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Have physio skills and caring heart, will travel

The Report: April / May 2004 vol.25 num.2

by CAROLE PEARSON

t’s a great profession,” says physiotherapist Amanda Bartlett about her job. “You get to work with so many wonderful people as your patients and you can see first hand the magnitude of the effect you can have on their lives.”

Amanda Bartlett
Physiotherapist
Kelowna General
Hospital (and beyond)

Bartlett works in Kelowna General Hospital’s rehabilitation wing and has a career she can combine with her love of travel. Last year, she returned from five months of volunteer work in Bhutan and Vietnam. “It really changed my life,” she says. “You get so much more than you give. People would invite me to their homes and serve me foods they couldn’t really afford. They were so generous.”

Bartlett had signed up with Health Volunteers Overseas, an agency which offers short term international postings. Taking a volunteer physiotherapist position, her life long dream to visit the Kingdom of Bhutan was fulfilled. Bartlett had previously visited the Himalayan region but could not enter Bhutan because independent travel is not permitted. This time, her training as a rehabilitation physiotherapist and the volunteer position were her admission ticket. Bartlett arrived in the Bhutanese capital of Thimphu in November 2002.

During her three month stay, she worked at the King’s National Referral Hospital, advising the five physiotherapists on staff. In Bhutan, Bartlett found medical care was “quite primitive.” She says there is no neurosurgeon in Bhutan and just a tiny ICU with four beds. Infants born with spina bifuda are sent to India at four weeks for surgery but they often don’t survive because of infection.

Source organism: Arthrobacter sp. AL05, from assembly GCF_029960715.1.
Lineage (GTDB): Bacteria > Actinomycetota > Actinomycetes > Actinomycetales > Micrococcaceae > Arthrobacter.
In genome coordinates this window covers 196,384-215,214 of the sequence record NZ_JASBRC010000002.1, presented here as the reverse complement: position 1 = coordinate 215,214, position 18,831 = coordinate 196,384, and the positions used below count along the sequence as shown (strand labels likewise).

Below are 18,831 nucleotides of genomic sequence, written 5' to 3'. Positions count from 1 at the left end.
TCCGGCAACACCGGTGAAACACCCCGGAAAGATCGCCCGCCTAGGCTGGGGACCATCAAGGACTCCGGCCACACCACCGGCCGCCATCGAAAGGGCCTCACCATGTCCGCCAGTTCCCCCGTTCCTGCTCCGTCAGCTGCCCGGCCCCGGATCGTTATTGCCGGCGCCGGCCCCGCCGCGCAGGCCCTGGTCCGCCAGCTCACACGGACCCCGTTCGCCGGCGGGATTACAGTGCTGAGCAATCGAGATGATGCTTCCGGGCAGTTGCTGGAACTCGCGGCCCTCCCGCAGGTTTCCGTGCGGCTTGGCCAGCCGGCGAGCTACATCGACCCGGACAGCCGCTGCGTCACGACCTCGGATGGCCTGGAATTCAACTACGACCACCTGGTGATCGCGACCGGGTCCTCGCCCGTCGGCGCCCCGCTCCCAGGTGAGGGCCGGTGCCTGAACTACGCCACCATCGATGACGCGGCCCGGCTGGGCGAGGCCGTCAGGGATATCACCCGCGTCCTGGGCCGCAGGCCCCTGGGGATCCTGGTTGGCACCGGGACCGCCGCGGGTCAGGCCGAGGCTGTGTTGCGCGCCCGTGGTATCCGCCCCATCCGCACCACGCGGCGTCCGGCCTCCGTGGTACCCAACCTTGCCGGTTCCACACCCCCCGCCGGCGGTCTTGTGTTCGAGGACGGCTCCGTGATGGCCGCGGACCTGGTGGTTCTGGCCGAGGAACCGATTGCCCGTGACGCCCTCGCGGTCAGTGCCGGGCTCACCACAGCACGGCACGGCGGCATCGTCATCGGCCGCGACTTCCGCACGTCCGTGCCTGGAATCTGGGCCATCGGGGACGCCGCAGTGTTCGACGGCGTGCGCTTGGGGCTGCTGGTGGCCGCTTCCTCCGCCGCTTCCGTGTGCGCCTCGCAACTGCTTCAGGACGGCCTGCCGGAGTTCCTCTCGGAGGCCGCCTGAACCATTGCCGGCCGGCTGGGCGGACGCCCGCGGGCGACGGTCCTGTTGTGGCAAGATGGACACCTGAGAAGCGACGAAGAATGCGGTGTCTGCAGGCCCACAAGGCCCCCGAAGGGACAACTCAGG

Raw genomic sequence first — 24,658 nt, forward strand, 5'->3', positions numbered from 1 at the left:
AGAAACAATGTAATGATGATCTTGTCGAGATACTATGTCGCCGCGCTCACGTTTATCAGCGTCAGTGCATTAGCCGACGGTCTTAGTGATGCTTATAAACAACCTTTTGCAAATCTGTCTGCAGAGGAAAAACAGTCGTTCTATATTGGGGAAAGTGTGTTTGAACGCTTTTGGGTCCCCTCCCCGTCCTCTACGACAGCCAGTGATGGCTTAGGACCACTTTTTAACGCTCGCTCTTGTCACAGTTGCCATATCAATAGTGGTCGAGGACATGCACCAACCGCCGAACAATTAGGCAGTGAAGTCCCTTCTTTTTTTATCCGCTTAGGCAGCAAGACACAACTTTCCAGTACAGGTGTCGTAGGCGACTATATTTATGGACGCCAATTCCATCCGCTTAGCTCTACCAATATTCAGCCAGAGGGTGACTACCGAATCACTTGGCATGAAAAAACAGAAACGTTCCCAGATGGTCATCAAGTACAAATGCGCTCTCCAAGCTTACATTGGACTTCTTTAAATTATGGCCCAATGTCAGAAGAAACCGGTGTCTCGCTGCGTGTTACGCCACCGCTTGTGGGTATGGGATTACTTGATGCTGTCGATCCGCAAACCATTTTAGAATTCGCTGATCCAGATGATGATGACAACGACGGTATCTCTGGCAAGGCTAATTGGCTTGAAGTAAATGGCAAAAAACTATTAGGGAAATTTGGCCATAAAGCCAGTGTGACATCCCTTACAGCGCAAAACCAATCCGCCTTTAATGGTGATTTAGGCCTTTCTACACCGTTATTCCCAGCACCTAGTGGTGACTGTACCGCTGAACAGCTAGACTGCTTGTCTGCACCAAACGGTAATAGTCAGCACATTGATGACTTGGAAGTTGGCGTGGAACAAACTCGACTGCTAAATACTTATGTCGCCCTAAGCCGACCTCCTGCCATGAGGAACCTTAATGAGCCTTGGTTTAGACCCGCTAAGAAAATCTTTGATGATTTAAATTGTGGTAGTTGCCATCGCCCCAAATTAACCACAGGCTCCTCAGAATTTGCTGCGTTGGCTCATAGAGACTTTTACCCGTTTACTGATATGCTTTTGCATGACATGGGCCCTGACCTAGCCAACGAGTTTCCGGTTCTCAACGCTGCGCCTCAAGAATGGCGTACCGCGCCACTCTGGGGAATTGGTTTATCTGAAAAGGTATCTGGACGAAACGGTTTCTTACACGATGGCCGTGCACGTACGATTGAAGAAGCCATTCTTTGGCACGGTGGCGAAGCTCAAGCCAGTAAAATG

One of Bartlett’s favourite memories is providing training to teach people with leprosy how to look after their afflictions. “These were people shunned by their families and villages, living in a hospital, and yet the smallest thing would give them such pleasure. I was touched by how keen they were to volunteer so people could learn. They were just happy to be there.”

In one of life’s serendipitous moments, Bartlett celebrated New Year’s Eve in Bhutan with Adrienne Clarkson. Canada’s Governor General and her husband, author John Ralston Saul, were there on a private visit. A Canadian ex-pat living in Thimphu invited them to a small dinner party at her home and included five other Canadians staying in Bhutan. Bartlett says Clarkson was very gracious and easy to talk to.

At the end of three months, Bartlett left for a two-month volunteer position at the Da Nang Orthopedic and Rehabilitation Centre in Vietnam. “I arrived during Tet (Vietnamese New Year) and I was met at the airport, but then everyone disappeared!” Left on her own for the holiday, she quickly discovered everything closes for Tet, even the restaurants. For two days, getting food was difficult, but Bartlett says a night watchman at the hospital found some packages of noodles for her.